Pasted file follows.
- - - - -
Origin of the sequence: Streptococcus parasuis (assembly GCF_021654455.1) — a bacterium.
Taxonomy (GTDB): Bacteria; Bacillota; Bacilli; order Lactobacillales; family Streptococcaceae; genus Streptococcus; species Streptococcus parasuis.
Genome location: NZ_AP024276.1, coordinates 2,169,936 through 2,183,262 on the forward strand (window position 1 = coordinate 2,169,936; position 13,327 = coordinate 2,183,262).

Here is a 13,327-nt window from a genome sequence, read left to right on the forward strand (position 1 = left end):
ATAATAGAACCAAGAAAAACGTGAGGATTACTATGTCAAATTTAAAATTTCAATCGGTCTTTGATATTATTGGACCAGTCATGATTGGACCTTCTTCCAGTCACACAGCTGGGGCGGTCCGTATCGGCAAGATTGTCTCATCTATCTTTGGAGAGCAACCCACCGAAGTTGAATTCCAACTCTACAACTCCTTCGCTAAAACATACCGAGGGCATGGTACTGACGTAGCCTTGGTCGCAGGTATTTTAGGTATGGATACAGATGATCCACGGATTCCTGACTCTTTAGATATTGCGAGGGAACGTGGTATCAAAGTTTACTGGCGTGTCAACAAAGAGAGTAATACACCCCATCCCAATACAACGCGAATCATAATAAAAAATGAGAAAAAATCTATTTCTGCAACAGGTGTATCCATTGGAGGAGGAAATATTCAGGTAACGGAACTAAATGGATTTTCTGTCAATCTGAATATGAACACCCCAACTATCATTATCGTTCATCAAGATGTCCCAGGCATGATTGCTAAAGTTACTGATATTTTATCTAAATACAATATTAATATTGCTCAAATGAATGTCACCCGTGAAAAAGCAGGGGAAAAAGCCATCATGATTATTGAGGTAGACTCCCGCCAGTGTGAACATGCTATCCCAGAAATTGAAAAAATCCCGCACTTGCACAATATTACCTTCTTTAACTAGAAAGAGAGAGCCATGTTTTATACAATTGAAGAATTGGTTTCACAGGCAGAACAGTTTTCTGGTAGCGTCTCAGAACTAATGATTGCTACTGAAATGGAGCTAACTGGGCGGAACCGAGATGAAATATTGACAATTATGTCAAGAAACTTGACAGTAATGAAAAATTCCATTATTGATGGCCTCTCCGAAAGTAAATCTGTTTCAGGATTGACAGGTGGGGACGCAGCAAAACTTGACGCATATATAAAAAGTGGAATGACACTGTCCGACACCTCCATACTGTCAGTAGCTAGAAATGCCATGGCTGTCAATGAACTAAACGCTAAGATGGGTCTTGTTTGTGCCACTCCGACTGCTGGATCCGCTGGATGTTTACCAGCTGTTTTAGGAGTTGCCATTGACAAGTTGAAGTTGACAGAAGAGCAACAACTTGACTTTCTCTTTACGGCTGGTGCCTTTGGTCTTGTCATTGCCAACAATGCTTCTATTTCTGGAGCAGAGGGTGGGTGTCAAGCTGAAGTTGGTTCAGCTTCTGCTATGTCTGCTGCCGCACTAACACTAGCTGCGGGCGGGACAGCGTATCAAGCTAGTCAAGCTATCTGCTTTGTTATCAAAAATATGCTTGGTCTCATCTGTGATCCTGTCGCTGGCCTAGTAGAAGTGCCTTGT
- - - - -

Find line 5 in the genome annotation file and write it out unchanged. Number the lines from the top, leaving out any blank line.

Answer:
ATAATAGAACCAAGAAAAACGTGAGGATTACTATGTCAAATTTAAAATTTCAATCGGTCTTTGATATTATTGGACCAGTCATGATTGGACCTTCTTCCAGTCACACAGCTGGGGCGGTCCGTATCGGCAAGATTGTCTCATCTATCTTTGGAGAGCAACCCACCGAAGTTGAATTCCAACTCTACAACTCCTTCGCTAAAACATACCGAGGGCATGGTACTGACGTAGCCTTGGTCGCAGGTATTTTAGGTATGGATACAGATGATCCACGGATTCCTGACTCTTTAGATATTGCGAGGGAACGTGGTATCAAAGTTTACTGGCGTGTCAACAAAGAGAGTAATACACCCCATCCCAATACAACGCGAATCATAATAAAAAATGAGAAAAAATCTATTTCTGCAACAGGTGTATCCATTGGAGGAGGAAATATTCAGGTAACGGAACTAAATGGATTTTCTGTCAATCTGAATATGAACACCCCAACTATCATTATCGTTCATCAAGATGTCCCAGGCATGATTGCTAAAGTTACTGATATTTTATCTAAATACAATATTAATATTGCTCAAATGAATGTCACCCGTGAAAAAGCAGGGGAAAAAGCCATCATGATTATTGAGGTAGACTCCCGCCAGTGTGAACATGCTATCCCAGAAATTGAAAAAATCCCGCACTTGCACAATATTACCTTCTTTAACTAGAAAGAGAGAGCCATGTTTTATACAATTGAAGAATTGGTTTCACAGGCAGAACAGTTTTCTGGTAGCGTCTCAGAACTAATGATTGCTACTGAAATGGAGCTAACTGGGCGGAACCGAGATGAAATATTGACAATTATGTCAAGAAACTTGACAGTAATGAAAAATTCCATTATTGATGGCCTCTCCGAAAGTAAATCTGTTTCAGGATTGACAGGTGGGGACGCAGCAAAACTTGACGCATATATAAAAAGTGGAATGACACTGTCCGACACCTCCATACTGTCAGTAGCTAGAAATGCCATGGCTGTCAATGAACTAAACGCTAAGATGGGTCTTGTTTGTGCCACTCCGACTGCTGGATCCGCTGGATGTTTACCAGCTGTTTTAGGAGTTGCCATTGACAAGTTGAAGTTGACAGAAGAGCAACAACTTGACTTTCTCTTTACGGCTGGTGCCTTTGGTCTTGTCATTGCCAACAATGCTTCTATTTCTGGAGCAGAGGGTGGGTGTCAAGCTGAAGTTGGTTCAGCTTCTGCTATGTCTGCTGCCGCACTAACACTAGCTGCGGGCGGGACAGCGTATCAAGCTAGTCAAGCTATCTGCTTTGTTATCAAAAATATGCTTGGTCTCATCTGTGATCCTGTCGCTGGCCTAGTAGAAGTGCCTTGT